Maybe you’ve heard of Two-Spirits, and if you have, you might think you know them. They are indigenous people who have been blessed with not one, but two souls: one female and one male. That extra self lends them ancient insight, according to traditional belief. This cosmic wisdom, naturally, leads them to the roles of shamans and soothsayers who whisper to the wind and learn the Earth’s secrets. That’s the popular image.
Sharon Day, Executive Director of the Twin Cities Indigenous Peoples Task Force, says nearly everything about that image, or the naming of that image, is pure boo.
“I’m not overly fond of the term ‘Two Spirit,’” Day opines. “There’s a connotation of male-female gender, but I always have felt that, as far as my own spiritual self goes”—her voice drops down to a windless whisper—“I’ve always only had one spirit. That’s who I am.”
In Day’s own case, the terms “Two-Spirit” and “lesbian” are perfect synonyms—in her words, “I’ve always identified as a lesbian”—but both terms apply.
Whatever the label put on it, Day believes her gender identity is of some use while overseeing the doings of her organization.
As Day relates, “I like to remember this: About 20 years ago, I was told that GLBT folks have transformed every organization we’ve ever been a part of. Has my being Executive Director of a Native organization in the City of Minneapolis in the State of Minnesota benefited? I think it has. We’ve transformed every movement we’ve been a part of.”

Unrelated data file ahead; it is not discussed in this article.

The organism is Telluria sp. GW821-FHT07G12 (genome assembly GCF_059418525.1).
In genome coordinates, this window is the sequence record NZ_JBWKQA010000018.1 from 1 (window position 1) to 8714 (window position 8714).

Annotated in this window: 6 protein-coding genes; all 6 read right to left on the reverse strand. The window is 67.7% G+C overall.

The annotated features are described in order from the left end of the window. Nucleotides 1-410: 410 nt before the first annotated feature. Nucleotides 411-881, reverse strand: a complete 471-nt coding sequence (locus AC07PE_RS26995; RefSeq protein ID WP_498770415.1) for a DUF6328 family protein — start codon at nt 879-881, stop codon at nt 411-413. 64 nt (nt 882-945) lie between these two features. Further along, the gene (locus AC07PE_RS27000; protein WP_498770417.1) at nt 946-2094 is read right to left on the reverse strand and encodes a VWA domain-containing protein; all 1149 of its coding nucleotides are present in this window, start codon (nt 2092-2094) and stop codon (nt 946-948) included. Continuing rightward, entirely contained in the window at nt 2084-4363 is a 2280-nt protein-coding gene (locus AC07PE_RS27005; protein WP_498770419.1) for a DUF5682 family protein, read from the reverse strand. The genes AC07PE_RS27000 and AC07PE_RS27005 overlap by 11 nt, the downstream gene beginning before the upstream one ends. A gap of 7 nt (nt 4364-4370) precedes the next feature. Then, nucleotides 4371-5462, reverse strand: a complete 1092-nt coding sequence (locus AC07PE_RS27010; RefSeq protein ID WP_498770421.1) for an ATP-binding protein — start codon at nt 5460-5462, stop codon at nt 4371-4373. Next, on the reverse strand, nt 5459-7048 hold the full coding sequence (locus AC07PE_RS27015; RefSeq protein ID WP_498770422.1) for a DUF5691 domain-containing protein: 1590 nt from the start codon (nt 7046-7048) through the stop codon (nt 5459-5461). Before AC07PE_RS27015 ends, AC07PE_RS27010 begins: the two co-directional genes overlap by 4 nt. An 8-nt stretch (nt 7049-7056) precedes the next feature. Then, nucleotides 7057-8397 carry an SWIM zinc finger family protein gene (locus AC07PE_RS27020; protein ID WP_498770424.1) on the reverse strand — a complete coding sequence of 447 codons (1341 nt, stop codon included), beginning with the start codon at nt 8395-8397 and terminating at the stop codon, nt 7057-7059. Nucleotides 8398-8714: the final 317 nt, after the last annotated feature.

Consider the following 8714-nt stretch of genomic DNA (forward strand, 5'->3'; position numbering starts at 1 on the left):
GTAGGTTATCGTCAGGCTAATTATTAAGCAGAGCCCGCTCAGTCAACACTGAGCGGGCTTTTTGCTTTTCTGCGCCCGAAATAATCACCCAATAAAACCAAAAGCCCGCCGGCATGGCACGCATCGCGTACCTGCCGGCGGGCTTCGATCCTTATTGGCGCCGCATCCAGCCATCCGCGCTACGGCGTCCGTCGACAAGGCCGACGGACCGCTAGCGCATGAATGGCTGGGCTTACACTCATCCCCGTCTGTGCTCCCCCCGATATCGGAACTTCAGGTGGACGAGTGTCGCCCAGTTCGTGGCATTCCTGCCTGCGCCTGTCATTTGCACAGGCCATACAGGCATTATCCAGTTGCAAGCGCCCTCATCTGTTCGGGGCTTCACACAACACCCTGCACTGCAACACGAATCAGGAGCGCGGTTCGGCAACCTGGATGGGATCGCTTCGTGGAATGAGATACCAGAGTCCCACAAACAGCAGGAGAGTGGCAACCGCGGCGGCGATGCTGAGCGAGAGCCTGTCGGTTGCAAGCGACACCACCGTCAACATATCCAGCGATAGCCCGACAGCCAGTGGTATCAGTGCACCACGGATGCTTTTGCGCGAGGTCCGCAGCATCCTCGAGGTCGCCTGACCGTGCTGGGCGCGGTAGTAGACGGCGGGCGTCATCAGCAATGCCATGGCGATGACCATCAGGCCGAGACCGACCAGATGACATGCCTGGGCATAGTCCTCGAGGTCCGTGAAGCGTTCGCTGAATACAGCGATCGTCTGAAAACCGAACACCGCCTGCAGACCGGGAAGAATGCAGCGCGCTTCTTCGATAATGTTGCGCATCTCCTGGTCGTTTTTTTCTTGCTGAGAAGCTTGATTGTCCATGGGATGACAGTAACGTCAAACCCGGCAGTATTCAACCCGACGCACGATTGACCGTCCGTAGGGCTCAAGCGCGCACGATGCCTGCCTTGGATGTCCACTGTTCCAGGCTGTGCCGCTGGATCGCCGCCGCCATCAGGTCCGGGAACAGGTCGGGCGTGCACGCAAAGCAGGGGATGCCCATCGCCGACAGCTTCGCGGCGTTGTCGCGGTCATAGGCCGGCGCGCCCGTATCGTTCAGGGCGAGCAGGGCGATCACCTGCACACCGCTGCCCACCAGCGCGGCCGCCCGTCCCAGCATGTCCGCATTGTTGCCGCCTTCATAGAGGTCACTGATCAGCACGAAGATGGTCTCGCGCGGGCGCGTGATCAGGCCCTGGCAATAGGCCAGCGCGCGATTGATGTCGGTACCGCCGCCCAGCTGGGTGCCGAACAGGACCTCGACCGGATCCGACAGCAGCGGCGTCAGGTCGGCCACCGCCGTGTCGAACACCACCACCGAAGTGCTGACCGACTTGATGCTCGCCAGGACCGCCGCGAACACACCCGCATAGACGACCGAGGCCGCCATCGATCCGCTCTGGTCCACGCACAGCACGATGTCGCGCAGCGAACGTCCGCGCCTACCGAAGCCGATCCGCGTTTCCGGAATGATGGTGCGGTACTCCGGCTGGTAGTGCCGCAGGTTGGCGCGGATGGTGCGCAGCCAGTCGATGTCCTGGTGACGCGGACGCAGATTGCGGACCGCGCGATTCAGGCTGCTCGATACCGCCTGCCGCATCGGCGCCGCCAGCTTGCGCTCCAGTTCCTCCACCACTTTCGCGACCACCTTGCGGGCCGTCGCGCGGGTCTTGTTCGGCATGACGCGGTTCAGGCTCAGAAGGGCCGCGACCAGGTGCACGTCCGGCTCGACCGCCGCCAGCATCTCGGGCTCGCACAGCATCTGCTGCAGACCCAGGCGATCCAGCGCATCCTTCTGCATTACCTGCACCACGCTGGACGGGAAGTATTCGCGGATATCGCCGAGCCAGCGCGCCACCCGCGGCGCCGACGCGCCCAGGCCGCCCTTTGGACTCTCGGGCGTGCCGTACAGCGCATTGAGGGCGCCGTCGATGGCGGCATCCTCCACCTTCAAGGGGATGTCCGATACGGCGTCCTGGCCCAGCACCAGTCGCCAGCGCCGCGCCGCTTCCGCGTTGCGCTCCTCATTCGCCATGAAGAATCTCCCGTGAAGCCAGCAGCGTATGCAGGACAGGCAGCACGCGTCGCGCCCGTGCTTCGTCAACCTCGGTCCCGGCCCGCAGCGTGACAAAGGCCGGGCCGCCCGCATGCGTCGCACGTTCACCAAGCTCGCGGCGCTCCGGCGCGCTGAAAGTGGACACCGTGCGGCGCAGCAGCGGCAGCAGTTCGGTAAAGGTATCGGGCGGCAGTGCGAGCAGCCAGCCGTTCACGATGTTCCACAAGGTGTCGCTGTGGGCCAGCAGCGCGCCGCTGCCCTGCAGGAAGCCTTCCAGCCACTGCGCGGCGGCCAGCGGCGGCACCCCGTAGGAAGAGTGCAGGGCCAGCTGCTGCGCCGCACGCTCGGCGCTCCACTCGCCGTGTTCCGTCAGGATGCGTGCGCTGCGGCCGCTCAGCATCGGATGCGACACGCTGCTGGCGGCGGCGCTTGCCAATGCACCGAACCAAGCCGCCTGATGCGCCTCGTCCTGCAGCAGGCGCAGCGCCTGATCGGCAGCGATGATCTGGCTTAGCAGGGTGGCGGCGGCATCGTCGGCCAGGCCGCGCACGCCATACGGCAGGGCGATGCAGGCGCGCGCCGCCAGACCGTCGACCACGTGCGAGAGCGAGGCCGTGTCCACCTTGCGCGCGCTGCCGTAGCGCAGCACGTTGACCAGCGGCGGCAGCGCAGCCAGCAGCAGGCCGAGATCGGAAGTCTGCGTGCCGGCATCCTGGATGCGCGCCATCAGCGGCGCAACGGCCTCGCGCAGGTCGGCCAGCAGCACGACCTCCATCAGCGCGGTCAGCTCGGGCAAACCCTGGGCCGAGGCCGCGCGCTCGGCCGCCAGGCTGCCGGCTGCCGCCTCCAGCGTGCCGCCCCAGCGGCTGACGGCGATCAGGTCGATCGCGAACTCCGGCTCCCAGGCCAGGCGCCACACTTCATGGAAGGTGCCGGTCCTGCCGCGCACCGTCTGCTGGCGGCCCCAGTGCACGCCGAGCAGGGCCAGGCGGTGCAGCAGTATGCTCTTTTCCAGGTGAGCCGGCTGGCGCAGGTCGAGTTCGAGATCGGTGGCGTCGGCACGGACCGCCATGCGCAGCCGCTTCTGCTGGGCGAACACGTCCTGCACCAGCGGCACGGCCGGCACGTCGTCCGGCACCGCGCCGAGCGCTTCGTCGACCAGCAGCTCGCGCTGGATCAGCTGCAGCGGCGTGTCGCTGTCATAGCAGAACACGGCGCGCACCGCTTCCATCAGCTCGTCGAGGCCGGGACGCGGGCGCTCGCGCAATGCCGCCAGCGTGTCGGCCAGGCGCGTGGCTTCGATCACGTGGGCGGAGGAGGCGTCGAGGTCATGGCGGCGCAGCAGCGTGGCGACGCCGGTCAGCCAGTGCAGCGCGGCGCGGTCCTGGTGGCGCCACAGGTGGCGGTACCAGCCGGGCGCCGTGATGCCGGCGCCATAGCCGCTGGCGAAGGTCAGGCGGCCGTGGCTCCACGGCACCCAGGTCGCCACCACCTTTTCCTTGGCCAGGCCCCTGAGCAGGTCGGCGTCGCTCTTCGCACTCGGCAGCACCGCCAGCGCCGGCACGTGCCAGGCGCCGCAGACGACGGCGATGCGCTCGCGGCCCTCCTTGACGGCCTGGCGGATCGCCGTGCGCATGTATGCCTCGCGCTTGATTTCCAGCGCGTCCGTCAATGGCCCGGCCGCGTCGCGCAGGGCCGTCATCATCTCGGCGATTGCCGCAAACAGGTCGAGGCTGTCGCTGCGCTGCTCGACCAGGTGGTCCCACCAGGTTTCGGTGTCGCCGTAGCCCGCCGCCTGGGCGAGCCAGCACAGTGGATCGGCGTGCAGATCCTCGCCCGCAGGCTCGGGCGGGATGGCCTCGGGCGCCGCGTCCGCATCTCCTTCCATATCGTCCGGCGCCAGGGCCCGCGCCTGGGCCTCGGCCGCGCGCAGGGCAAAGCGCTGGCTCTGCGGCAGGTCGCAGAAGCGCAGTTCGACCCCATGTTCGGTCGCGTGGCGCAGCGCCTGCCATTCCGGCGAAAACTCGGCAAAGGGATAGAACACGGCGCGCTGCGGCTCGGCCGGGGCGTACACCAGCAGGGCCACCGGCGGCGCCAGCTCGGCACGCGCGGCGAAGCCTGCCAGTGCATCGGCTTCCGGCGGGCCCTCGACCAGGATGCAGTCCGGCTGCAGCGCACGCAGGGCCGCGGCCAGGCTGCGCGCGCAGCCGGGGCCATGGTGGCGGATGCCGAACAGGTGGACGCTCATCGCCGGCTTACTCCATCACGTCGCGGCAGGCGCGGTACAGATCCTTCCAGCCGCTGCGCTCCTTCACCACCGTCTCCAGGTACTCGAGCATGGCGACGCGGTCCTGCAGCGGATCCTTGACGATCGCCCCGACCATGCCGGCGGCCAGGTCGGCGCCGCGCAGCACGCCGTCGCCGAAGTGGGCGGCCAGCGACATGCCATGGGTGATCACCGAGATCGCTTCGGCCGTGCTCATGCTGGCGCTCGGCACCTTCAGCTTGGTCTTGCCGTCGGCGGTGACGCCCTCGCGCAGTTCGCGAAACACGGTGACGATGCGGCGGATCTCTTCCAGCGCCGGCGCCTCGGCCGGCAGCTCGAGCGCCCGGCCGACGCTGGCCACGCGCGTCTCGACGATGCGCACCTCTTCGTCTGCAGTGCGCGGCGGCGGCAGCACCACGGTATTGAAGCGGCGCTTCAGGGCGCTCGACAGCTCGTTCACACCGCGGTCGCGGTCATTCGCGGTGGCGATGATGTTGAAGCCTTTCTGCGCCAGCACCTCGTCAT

In order to unravel the mystery of Two-Spirits, the very language has to be addressed.
“We all have words in our own language for who we are,” Day points out. “I myself am Ojibwe. Most people refer to us as ‘American Indians,’ but we don’t look anything like actual Indians. I think we all know where that story came from.”
Even as an entire race was misnamed, the Two-Spirits within that race were even further besmirched. For generations, they were called “berdaches,” which translates, depending on the root language, to “kept boy,” “male prostitute,” or “catamite.”
“That’s another foreign language that has nothing to do with us,” Day calmly comments. “But in our own proper languages, we have names for women who lived with women and men who lived with men.”
Day, who describes the discovery of her own gender identity as an “awakening,” recalls, “I asked my brother, ‘How do you say “lesbian” in Ojibwe?’ He said, ‘I’ll call you back.’ He called me, and he told me, then he asked, ‘Why do you want to know?’”
Day laughs at the memory: “Oh, you know,” she had said, “I have this friend.”
So, what about the notion of Two-Spirits as shamans and soothsayers?
It’s a stereotype, Day states, and even a positive stereotype is still a stereotype.
“I think it falls into that ‘noble savage’ image,” Day explains. “That’s not to say that we don’t do that, that there aren’t those individuals in our community, but we’re not all medicine people.”
The reality of Two-Spirits is a little more prosaic.
“We’re like everybody,” Day insists. “In our community, we’re everywhere and everything—and some, in fact, maybe more focused on a spiritual path or spiritual health. But not every person you meet is going to be a medicine person. They may, on the other hand, be an artist; they may be a nurse; they may be a carpenter. We’re just like everybody else.”
Day, in her role as Executive Director, looks forward to this summer’s Pride celebrations, where she further can battle the forces of stereotype, both inside and outside the GLBT community.
“There’s a lot to celebrate about,” Day remarks. “I’m really looking forward to Gay Pride. There have been a lot of positive changes. We still have a lot of work to do, but Gay Pride is always a good time to celebrate.”